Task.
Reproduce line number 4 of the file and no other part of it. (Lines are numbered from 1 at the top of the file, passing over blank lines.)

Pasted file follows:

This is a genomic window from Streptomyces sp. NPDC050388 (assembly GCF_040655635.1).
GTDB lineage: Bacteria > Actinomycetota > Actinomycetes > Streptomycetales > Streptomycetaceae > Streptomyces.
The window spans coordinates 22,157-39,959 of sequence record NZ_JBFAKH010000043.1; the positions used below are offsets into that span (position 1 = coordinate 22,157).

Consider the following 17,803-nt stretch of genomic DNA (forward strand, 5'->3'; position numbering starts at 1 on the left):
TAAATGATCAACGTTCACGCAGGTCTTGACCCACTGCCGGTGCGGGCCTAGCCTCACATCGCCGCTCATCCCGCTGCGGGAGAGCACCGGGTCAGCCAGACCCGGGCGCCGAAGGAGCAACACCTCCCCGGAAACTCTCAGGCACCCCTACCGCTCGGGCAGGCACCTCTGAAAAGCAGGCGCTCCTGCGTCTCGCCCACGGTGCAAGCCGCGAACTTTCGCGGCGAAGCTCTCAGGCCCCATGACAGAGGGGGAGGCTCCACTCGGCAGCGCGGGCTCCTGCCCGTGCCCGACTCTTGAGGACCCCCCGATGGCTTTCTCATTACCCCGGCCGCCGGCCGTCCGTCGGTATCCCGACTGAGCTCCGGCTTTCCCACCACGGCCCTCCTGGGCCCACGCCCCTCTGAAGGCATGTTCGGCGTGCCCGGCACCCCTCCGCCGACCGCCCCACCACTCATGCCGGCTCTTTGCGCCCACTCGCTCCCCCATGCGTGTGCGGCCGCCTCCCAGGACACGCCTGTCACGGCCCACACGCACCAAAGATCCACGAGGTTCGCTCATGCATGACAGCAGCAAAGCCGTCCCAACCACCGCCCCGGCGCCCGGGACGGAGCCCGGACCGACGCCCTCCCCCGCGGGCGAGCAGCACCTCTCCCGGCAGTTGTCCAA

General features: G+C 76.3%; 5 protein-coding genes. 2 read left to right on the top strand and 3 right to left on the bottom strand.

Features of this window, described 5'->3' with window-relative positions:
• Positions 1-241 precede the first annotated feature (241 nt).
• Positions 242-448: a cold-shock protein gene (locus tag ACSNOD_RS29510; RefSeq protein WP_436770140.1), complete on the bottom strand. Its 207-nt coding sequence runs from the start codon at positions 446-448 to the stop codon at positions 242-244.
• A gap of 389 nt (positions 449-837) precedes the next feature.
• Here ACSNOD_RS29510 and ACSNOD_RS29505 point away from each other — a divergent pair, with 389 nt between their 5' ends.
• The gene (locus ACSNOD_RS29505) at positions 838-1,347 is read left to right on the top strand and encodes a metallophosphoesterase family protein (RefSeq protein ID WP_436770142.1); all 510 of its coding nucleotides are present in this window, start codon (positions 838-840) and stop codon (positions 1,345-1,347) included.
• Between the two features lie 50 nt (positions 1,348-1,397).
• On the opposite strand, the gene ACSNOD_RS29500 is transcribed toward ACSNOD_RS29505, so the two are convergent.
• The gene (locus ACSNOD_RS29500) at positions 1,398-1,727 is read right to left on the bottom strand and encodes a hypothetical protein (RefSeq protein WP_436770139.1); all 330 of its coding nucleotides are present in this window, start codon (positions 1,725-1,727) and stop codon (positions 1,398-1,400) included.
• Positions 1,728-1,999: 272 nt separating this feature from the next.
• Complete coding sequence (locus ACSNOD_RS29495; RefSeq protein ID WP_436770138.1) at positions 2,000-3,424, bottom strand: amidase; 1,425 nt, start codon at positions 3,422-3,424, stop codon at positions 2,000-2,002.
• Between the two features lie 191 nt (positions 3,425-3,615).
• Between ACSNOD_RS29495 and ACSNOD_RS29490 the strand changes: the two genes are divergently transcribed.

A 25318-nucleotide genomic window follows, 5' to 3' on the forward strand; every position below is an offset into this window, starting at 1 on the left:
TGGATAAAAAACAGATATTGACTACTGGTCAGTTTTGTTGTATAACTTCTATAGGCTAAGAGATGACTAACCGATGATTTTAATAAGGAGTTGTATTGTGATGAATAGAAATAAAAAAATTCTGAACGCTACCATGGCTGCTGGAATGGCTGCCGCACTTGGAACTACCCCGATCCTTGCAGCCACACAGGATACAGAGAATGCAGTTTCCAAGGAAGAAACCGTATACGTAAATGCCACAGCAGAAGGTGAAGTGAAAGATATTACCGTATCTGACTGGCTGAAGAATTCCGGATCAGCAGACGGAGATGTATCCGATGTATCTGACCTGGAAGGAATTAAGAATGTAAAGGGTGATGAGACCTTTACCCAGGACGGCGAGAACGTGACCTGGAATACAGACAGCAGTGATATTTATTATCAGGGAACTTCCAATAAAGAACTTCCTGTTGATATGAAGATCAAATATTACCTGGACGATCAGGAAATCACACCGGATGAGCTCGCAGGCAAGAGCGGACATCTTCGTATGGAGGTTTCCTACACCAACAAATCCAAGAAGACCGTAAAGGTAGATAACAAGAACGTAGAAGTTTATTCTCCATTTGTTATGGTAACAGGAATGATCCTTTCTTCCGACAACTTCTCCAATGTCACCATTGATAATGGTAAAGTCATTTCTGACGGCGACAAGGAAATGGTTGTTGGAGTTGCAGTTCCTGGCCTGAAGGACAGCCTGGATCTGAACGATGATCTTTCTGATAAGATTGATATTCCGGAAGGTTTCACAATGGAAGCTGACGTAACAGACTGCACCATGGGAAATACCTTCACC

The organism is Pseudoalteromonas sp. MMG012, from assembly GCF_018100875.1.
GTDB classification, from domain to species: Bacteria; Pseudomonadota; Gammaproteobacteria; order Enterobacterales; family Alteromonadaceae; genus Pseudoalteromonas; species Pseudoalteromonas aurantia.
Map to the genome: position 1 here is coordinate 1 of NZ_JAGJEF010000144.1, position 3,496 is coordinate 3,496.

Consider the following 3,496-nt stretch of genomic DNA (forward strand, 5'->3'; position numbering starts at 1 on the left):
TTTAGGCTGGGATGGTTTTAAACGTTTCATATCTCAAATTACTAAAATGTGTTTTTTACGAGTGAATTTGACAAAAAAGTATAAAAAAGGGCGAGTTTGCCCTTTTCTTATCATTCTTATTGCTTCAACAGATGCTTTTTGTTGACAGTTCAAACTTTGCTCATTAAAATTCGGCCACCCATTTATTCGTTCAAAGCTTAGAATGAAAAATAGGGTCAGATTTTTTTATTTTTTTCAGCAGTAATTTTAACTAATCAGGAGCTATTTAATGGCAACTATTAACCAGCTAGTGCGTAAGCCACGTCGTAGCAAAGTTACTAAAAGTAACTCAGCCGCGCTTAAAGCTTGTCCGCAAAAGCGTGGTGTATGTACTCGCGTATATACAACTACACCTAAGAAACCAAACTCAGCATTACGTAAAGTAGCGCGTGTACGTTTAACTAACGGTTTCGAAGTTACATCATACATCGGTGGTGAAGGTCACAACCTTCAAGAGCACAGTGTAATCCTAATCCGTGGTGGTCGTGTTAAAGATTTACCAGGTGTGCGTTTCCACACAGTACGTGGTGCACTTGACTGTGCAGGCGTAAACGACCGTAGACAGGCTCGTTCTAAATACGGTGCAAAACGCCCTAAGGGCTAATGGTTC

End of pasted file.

Consider the following 17,803-nt stretch of genomic DNA (forward strand, 5'->3'; position numbering starts at 1 on the left):